• Oh, the flashback thing! That was rather fun and different. Much enjoyed. And the whole episode looks great as well. I mean, it's period drama, ahem, more or less, and it's the BBC, so, yeah, it's all looking very shiny.

  • And Jenny being "wtf are you talking about re Clara?" was great, as was the Doctor's face when Jenny told Vastra cause she doesn't take "don't know/not telling" for an answer (but sadly didn't seem to really pursue it.) And Jenny had a GREAT FACE that she aimed at Vastra when the Doctor kissed Clara.

  • AND THEY WERE A TEAM. And the Doctor even called them a gang. I LOVE TEAMS. And this lot just make me so happy. I love the characters and dynamics and humour and WE COULD HAVE THEM EVERY WEEK MAYBE PLS.

  • GRATUITOUS OLD SKOOL REF. Winning. (Tegan and Heathrow airport and "brave heart, Clara".)

  • And, yay, the Doctor was going to take Mr Sweet home. That's the proper Doctor. As was not giving up on stepping between Ada and the gun even when Diana Rigg kept shooting at him.

  • So, yeah, Gatiss. Let's pretend he decided he was going to fix the stuff ppl have a go at his writing for:

    1 - No/very few women - Five main female characters in this ep, plus two minor ones. (Clara, Vastra, Jenny, Diana Rigg, Ada, that Victorian lady helping them out, and one of the kids' Clara looks after...and the fainting lady. Three minor then.)

    2 - Writes women badly - Didn't have any issues here. Jenny was written especially well. The villain was proper old skool villainy, and there's a definite lack of women playing that "I'm destroying the world for my own total bugnuts reasons, mwahaha!" role in Who.

    3 - Never writes relationships between women - Diana Rigg and Ada, I thought was excellent. It felt real, or truthful, anyway. Vastra and Jenny, obv, though not much time spent on them.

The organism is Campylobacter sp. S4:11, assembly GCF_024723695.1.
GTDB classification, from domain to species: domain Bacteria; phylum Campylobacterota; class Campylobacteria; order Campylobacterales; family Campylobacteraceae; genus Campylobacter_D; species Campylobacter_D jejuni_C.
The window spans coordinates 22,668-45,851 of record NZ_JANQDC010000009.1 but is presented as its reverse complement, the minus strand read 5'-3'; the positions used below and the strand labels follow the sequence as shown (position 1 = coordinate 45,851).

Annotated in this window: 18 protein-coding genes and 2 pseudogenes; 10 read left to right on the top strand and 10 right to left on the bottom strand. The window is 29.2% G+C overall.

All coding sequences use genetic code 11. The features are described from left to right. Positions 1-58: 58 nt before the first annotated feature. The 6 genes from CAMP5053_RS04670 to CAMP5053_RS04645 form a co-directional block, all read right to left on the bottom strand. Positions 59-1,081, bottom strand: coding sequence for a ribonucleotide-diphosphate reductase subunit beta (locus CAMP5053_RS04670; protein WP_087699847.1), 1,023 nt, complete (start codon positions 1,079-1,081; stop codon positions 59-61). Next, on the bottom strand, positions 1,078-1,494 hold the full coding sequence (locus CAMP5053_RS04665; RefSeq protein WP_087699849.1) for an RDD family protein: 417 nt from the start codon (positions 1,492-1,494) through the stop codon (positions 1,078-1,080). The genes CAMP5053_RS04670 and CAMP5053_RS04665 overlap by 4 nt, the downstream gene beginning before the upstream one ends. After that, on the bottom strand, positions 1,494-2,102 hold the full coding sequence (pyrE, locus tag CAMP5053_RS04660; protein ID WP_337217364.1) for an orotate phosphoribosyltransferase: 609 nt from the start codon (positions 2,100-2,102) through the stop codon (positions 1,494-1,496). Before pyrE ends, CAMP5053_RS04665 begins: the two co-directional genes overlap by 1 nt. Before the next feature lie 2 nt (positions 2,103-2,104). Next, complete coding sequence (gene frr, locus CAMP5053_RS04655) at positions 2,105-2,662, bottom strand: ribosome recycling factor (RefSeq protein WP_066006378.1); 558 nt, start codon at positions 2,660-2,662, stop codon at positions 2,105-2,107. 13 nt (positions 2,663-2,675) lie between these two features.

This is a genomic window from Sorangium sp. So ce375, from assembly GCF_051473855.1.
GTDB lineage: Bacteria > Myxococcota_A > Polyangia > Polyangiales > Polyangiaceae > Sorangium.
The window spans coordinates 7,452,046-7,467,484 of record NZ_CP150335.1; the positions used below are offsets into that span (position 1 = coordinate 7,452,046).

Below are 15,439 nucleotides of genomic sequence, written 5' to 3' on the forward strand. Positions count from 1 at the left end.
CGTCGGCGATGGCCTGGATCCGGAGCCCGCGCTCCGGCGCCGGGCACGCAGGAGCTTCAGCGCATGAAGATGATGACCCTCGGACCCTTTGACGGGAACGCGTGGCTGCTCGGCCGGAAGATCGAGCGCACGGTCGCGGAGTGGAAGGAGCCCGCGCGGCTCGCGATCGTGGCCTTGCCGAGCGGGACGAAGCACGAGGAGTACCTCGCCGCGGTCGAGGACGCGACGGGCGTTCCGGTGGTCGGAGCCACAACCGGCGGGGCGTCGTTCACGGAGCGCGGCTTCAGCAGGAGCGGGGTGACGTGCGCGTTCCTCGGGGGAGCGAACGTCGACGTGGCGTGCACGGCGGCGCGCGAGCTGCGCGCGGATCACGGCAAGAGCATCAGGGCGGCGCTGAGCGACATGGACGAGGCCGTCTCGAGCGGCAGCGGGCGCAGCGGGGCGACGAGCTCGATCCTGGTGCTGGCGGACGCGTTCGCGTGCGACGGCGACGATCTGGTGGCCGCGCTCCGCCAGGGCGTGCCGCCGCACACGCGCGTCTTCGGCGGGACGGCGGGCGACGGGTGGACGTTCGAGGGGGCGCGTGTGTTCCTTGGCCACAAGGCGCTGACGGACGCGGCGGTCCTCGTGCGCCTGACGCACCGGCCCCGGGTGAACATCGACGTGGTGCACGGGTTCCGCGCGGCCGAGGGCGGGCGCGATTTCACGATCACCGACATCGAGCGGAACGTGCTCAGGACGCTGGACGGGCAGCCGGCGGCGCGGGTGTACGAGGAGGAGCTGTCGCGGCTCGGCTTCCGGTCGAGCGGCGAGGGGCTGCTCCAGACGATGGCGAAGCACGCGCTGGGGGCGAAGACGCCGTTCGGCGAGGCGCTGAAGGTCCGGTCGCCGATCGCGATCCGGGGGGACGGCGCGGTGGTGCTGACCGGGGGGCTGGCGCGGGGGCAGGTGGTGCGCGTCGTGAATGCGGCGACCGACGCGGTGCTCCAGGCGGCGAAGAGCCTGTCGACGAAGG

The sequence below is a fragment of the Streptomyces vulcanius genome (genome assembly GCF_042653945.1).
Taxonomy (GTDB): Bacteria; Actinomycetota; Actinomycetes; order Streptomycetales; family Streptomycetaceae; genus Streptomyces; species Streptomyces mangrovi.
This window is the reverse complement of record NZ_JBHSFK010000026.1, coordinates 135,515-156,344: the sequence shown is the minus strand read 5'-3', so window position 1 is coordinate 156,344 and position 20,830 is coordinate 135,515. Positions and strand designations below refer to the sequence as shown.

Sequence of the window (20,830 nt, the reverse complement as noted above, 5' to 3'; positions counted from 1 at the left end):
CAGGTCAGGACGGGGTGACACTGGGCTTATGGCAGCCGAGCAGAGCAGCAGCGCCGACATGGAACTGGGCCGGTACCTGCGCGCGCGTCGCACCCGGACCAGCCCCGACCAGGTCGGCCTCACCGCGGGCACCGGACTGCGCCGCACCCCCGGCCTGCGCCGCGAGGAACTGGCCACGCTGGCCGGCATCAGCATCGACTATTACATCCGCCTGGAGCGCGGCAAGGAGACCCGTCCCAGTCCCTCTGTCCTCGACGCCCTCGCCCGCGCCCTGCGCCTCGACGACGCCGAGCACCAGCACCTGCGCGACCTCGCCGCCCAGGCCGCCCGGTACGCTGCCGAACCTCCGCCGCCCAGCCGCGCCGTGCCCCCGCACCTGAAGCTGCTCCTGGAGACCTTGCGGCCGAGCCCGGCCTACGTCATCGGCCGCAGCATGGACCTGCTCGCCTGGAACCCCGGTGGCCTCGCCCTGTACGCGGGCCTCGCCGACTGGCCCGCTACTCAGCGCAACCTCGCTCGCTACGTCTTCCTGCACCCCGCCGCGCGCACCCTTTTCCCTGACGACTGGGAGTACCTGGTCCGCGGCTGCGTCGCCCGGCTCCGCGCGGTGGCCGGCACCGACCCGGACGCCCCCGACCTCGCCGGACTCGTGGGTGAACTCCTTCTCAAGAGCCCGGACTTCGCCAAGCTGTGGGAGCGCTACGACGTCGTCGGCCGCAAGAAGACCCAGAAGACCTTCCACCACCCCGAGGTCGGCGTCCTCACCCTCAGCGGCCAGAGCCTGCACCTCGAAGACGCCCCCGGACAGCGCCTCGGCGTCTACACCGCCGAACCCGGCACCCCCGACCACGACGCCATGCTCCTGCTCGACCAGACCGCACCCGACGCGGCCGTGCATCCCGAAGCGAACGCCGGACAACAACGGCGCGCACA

4 - Always with the father-son issues - Heh, it's a mother-daughter, at last, and both are great characters. They definitely have issues and plenty of screentime to explore em.

    5 - That bloody awful bit in Idiots' Lantern where Rose encourages the kid to forgive his abusive father - "He's your Dad," she says, which is just awful, cause it's that guilting obligation-y thing where just cause you're related by blood you should always forgive/put up with shit/work to preserve a relationship. And here we have a complete reversal. "Forgive me," says her mother. "Never," says Ada. And she's not punished for it - when we see her next she's calm, confident and ready to go out into the world.

  • In conclusion, this really is Gatiss' best episode, (Did I say that last time? I bet I did. I MEAN IT THIS TIME) and it is Doctor Who that I would open up like a present and watch when I require cheering. A PROPER WINNER.

  • Oh. Good. The rubbish Cybermen are back next week. But I like that it looks as though Clara's kids have blackmailed her into a trip through space and time, lols. I would so have done the same thing.

    Incidently, female marriages were an accepted thing in Victorian Britain. History ain't a constant march upwards to ever more progressive times: the recognised gay marriages of the 19th century were anathema through much of the 20th.